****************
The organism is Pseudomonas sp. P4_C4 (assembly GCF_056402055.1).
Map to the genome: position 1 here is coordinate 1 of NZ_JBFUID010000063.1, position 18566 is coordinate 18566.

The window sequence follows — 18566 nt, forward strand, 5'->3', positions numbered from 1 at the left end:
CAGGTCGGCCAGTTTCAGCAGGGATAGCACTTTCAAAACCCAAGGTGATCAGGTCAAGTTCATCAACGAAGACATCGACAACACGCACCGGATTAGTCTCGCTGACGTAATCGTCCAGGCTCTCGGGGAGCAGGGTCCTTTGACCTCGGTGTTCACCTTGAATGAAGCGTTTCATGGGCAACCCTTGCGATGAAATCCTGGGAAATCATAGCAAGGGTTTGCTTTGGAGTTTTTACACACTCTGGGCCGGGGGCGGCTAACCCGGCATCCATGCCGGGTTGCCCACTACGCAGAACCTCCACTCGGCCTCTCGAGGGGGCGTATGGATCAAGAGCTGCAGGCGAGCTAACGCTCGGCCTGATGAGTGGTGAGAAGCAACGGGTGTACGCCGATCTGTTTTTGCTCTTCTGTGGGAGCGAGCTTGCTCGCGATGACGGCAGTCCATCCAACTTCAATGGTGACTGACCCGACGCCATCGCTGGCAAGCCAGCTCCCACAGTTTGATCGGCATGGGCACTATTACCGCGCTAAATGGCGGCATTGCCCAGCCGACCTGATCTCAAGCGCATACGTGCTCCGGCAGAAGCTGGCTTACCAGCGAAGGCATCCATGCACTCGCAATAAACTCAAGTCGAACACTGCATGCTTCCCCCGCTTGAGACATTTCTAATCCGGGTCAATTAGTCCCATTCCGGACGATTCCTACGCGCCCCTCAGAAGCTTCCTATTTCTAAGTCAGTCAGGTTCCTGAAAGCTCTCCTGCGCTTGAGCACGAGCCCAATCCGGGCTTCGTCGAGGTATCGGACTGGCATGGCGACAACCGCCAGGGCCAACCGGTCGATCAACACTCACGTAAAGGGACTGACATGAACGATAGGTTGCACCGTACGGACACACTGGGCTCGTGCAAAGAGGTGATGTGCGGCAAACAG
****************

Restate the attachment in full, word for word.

The organism is Pseudomonas sp. P4_C4 (assembly GCF_056402055.1).
Map to the genome: position 1 here is coordinate 1 of NZ_JBFUID010000063.1, position 18566 is coordinate 18566.

The window sequence follows — 18566 nt, forward strand, 5'->3', positions numbered from 1 at the left end:
CAGGTCGGCCAGTTTCAGCAGGGATAGCACTTTCAAAACCCAAGGTGATCAGGTCAAGTTCATCAACGAAGACATCGACAACACGCACCGGATTAGTCTCGCTGACGTAATCGTCCAGGCTCTCGGGGAGCAGGGTCCTTTGACCTCGGTGTTCACCTTGAATGAAGCGTTTCATGGGCAACCCTTGCGATGAAATCCTGGGAAATCATAGCAAGGGTTTGCTTTGGAGTTTTTACACACTCTGGGCCGGGGGCGGCTAACCCGGCATCCATGCCGGGTTGCCCACTACGCAGAACCTCCACTCGGCCTCTCGAGGGGGCGTATGGATCAAGAGCTGCAGGCGAGCTAACGCTCGGCCTGATGAGTGGTGAGAAGCAACGGGTGTACGCCGATCTGTTTTTGCTCTTCTGTGGGAGCGAGCTTGCTCGCGATGACGGCAGTCCATCCAACTTCAATGGTGACTGACCCGACGCCATCGCTGGCAAGCCAGCTCCCACAGTTTGATCGGCATGGGCACTATTACCGCGCTAAATGGCGGCATTGCCCAGCCGACCTGATCTCAAGCGCATACGTGCTCCGGCAGAAGCTGGCTTACCAGCGAAGGCATCCATGCACTCGCAATAAACTCAAGTCGAACACTGCATGCTTCCCCCGCTTGAGACATTTCTAATCCGGGTCAATTAGTCCCATTCCGGACGATTCCTACGCGCCCCTCAGAAGCTTCCTATTTCTAAGTCAGTCAGGTTCCTGAAAGCTCTCCTGCGCTTGAGCACGAGCCCAATCCGGGCTTCGTCGAGGTATCGGACTGGCATGGCGACAACCGCCAGGGCCAACCGGTCGATCAACACTCACGTAAAGGGACTGACATGAACGATAGGTTGCACCGTACGGACACACTGGGCTCGTGCAAAGAGGTGATGTGCGGCAAACAG